Monday, January 5, 2009

Norah Vincent

From a Q & A with Norah Vincent about her new book, Voluntary Madness: My Year Lost and Found in the Loony Bin:

The research for Voluntary Madness required that you commit yourself to three various mental institutions. This was a very brave thing for you to do considering your battle with depression. Did you worry that it could have a detrimental affect on your health? How did you prepare yourself mentally for this research?

Yes. Having been in a psych ward before, and having seen what a detrimental effect it had on my mental health over the course of just four days, I worried a great deal about committing myself again, even if only for research. Initially, this kept me from embarking on the project at all. But then, after a lot of deliberation and back and forth, I finally had to face the fact that this is what I do. I do the things—often dangerous or unpleasant things—that other people don’t want to do, and I report back on what I find. Besides, the subject was and remains very important to me, a central theme of my life, in fact. I thought it especially important to call attention to the shortfalls and sometimes the sheer wrongheadedness of mental health care and mental health practitioners, and what I see as the often greedy, predatory m.o of the pharmaceutical companies.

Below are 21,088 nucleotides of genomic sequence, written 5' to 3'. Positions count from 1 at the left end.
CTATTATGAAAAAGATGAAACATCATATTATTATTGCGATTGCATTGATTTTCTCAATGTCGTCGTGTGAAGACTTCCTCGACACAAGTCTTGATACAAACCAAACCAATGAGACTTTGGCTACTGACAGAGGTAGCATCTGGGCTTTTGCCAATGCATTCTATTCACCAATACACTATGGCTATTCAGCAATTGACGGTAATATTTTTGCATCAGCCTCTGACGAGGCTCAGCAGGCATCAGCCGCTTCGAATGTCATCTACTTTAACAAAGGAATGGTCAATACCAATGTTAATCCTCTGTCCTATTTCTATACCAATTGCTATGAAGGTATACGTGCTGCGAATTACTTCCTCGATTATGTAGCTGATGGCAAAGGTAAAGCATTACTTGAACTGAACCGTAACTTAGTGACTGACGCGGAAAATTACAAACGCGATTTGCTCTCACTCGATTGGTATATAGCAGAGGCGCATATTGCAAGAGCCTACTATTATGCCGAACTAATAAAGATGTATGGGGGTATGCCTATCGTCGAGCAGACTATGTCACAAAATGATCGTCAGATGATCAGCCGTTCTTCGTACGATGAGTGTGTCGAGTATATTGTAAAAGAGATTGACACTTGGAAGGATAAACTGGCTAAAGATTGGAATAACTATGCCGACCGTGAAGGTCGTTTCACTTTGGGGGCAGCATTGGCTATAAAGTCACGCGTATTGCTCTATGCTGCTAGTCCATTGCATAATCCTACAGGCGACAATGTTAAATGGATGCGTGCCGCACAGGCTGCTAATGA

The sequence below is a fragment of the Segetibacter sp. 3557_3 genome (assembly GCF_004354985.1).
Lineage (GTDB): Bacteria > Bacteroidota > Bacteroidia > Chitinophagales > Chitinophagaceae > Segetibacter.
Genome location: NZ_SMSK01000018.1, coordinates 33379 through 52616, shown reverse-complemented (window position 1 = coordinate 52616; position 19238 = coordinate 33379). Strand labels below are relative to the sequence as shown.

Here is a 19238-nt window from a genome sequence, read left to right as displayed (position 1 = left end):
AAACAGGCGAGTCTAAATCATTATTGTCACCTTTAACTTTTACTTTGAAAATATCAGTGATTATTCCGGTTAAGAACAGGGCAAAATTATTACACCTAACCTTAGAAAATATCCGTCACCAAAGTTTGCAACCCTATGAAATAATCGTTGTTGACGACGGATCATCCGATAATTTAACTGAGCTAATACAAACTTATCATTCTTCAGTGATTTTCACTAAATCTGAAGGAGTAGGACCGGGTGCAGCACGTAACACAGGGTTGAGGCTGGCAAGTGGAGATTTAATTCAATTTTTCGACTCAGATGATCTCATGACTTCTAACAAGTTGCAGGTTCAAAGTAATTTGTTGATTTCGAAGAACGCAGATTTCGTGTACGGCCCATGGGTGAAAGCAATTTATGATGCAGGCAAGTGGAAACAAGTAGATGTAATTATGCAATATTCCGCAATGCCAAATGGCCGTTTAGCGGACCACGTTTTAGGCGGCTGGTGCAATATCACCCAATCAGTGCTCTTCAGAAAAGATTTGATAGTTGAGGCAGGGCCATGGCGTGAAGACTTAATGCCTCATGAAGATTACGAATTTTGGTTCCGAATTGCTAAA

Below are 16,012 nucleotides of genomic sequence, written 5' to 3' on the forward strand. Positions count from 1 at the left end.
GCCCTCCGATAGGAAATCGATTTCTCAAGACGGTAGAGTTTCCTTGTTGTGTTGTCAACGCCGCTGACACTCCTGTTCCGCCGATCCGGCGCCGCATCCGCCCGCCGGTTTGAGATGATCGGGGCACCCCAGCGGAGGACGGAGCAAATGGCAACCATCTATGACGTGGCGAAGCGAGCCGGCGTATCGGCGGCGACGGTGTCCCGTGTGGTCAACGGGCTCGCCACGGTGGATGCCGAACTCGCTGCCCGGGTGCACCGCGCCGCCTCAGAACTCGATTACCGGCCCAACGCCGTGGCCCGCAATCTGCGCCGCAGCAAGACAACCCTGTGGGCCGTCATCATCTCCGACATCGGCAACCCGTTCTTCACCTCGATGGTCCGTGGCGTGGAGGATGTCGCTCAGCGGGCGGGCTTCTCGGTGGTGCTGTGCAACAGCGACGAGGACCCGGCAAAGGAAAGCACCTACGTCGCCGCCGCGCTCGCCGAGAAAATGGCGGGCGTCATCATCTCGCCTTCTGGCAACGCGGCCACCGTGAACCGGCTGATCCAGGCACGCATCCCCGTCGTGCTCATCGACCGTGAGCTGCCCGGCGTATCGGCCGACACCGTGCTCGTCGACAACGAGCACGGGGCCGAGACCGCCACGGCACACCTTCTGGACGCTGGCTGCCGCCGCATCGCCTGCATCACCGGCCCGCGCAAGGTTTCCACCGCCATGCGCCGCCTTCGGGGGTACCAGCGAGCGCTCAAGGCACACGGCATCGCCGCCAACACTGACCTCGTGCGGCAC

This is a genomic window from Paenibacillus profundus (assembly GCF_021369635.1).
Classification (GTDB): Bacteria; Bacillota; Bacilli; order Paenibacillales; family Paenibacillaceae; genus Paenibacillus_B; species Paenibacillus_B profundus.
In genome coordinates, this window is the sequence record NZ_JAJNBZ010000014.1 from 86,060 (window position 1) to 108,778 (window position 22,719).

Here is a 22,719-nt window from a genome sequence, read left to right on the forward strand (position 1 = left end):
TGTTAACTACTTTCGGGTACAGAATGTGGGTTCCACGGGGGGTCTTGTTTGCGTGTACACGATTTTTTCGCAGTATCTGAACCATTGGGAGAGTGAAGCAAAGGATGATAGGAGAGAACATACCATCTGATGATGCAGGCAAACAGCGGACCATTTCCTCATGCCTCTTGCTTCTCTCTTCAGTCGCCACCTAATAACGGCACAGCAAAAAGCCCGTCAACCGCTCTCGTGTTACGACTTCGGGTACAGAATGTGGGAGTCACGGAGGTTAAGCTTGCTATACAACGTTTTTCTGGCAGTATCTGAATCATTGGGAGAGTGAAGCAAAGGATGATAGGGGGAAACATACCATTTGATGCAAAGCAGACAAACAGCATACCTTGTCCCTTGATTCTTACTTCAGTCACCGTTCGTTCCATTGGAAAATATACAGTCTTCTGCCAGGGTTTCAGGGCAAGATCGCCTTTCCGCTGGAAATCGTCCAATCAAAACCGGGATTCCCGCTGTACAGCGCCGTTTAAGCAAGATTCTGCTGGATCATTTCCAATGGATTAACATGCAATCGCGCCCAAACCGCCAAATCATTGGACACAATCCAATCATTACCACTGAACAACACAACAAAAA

I prepared myself as best I could, given the physical restrictions I knew I’d be facing. Since physical exercise is very important to my mental health, and since I knew it was unlikely that I’d be able to go outdoors, or that there would be an exercise facility available to me in the hospitals, I prepared a yoga routine that I could do in my room or in the day room. I brought books that I love, so that I could keep myself occupied intellectually and somewhat buoyed emotionally/spiritually. Otherwise, I told the people in my life what I was doing, and right before I went into each facility I informed them of my plans and whereabouts and asked them to be on call, as it were, should I need them. That’s about it. There wasn’t much I could do mentally except screw my courage to the sticking place and jump.
Read the complete Q & A.

Visit Norah Vincent's website.

--Marshal Zeringue